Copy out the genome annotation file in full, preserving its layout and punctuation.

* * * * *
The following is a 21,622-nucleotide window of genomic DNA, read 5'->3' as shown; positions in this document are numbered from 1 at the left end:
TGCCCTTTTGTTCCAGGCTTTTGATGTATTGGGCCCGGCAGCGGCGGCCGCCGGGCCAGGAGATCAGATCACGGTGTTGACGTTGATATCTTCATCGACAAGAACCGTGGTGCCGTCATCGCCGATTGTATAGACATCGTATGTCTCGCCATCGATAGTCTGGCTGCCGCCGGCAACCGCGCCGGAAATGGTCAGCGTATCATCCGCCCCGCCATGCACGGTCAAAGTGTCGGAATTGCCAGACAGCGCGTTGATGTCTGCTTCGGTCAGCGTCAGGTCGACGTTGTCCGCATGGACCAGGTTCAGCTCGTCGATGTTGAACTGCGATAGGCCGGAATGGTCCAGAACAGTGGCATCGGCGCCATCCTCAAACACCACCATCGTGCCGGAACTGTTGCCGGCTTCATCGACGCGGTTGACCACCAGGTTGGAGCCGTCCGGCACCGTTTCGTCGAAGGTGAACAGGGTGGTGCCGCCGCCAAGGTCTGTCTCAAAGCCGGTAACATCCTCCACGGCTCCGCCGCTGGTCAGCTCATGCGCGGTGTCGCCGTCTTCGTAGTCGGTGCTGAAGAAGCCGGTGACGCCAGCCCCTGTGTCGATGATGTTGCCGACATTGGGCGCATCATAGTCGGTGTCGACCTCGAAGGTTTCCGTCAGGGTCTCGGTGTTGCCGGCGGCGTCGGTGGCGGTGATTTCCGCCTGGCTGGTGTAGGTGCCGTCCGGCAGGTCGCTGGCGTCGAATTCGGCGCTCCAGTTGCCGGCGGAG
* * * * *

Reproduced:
The following is a 21,622-nucleotide window of genomic DNA, read 5'->3' as shown; positions in this document are numbered from 1 at the left end:
TGCCCTTTTGTTCCAGGCTTTTGATGTATTGGGCCCGGCAGCGGCGGCCGCCGGGCCAGGAGATCAGATCACGGTGTTGACGTTGATATCTTCATCGACAAGAACCGTGGTGCCGTCATCGCCGATTGTATAGACATCGTATGTCTCGCCATCGATAGTCTGGCTGCCGCCGGCAACCGCGCCGGAAATGGTCAGCGTATCATCCGCCCCGCCATGCACGGTCAAAGTGTCGGAATTGCCAGACAGCGCGTTGATGTCTGCTTCGGTCAGCGTCAGGTCGACGTTGTCCGCATGGACCAGGTTCAGCTCGTCGATGTTGAACTGCGATAGGCCGGAATGGTCCAGAACAGTGGCATCGGCGCCATCCTCAAACACCACCATCGTGCCGGAACTGTTGCCGGCTTCATCGACGCGGTTGACCACCAGGTTGGAGCCGTCCGGCACCGTTTCGTCGAAGGTGAACAGGGTGGTGCCGCCGCCAAGGTCTGTCTCAAAGCCGGTAACATCCTCCACGGCTCCGCCGCTGGTCAGCTCATGCGCGGTGTCGCCGTCTTCGTAGTCGGTGCTGAAGAAGCCGGTGACGCCAGCCCCTGTGTCGATGATGTTGCCGACATTGGGCGCATCATAGTCGGTGTCGACCTCGAAGGTTTCCGTCAGGGTCTCGGTGTTGCCGGCGGCGTCGGTGGCGGTGATTTCCGCCTGGCTGGTGTAGGTGCCGTCCGGCAGGTCGCTGGCGTCGAATTCGGCGCTCCAGTTGCCGGCGGAG